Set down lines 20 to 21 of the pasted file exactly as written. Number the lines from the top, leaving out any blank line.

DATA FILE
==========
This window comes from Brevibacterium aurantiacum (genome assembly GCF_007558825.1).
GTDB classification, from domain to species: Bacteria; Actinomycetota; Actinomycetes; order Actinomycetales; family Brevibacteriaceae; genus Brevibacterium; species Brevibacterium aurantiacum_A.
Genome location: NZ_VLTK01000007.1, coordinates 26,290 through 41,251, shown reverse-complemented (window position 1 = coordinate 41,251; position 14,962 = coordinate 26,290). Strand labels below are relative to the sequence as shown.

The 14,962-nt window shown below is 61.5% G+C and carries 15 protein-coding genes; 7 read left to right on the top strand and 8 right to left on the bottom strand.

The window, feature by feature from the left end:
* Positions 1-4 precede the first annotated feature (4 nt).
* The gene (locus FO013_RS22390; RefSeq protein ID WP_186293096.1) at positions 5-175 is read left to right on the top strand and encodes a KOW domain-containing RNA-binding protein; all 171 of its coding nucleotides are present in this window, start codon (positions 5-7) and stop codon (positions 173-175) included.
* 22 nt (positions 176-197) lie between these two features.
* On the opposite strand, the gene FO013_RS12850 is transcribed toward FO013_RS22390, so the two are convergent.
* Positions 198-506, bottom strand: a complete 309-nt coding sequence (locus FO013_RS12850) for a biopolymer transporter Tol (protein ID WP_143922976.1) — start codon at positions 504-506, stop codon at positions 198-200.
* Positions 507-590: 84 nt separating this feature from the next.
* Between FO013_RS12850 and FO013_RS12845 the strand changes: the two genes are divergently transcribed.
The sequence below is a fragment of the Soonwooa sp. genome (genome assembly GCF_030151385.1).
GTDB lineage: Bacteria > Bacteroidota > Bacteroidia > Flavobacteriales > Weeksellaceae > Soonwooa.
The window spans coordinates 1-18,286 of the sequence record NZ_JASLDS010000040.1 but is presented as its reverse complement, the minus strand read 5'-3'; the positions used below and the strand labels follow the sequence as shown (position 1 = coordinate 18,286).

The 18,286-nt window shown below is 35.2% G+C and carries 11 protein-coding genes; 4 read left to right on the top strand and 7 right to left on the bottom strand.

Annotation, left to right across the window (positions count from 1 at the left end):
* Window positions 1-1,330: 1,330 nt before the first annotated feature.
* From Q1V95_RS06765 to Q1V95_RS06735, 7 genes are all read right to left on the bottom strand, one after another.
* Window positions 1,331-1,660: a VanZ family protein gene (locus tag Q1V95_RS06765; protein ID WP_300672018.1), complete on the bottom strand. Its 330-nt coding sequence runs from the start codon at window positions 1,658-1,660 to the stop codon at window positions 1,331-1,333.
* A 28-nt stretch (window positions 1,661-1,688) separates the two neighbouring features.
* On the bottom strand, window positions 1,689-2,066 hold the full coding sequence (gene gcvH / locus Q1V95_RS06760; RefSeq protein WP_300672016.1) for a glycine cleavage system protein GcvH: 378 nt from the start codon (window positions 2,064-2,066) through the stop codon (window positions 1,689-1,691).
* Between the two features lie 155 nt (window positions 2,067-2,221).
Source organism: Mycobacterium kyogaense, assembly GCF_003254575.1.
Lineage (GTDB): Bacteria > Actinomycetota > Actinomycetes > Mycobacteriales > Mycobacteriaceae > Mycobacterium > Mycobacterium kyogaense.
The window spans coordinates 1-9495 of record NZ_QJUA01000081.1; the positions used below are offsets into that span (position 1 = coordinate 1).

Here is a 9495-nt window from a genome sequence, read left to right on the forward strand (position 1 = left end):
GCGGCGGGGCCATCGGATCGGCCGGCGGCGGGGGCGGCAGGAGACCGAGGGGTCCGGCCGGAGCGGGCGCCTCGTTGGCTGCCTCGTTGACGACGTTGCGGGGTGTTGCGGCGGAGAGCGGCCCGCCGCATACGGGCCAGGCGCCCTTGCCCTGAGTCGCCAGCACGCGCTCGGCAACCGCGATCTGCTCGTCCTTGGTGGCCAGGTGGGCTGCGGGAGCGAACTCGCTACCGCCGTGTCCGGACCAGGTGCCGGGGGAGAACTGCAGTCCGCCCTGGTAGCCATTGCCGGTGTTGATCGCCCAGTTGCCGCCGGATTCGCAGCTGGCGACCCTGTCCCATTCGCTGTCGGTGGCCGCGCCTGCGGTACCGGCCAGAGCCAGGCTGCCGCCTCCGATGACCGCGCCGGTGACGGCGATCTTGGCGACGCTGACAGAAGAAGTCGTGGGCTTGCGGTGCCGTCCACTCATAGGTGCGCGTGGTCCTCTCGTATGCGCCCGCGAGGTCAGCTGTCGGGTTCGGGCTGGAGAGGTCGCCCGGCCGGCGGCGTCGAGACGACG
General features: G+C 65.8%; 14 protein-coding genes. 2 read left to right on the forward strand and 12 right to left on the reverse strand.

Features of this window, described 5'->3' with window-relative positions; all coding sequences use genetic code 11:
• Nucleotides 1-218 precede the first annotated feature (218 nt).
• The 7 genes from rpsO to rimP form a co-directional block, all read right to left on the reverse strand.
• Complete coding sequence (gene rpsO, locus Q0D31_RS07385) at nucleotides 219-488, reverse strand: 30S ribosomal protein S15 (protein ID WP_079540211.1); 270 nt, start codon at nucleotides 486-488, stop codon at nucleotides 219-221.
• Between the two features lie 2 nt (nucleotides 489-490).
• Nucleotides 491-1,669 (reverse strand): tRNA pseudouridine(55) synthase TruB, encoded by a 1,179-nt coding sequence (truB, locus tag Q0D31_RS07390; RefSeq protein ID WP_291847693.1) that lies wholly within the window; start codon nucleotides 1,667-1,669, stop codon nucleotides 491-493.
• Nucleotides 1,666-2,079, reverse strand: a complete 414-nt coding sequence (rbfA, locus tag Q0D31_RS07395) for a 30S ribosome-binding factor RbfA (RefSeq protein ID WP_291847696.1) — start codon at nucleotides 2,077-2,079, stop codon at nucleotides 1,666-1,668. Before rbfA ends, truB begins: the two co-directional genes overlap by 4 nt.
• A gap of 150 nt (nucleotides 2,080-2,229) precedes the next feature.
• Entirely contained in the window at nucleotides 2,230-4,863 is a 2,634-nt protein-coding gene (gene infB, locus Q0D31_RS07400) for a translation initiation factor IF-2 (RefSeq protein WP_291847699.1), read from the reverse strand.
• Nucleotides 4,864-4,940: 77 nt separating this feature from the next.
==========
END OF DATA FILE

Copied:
* Window positions 1,331-1,660: a VanZ family protein gene (locus tag Q1V95_RS06765; protein ID WP_300672018.1), complete on the bottom strand. Its 330-nt coding sequence runs from the start codon at window positions 1,658-1,660 to the stop codon at window positions 1,331-1,333.
* A 28-nt stretch (window positions 1,661-1,688) separates the two neighbouring features.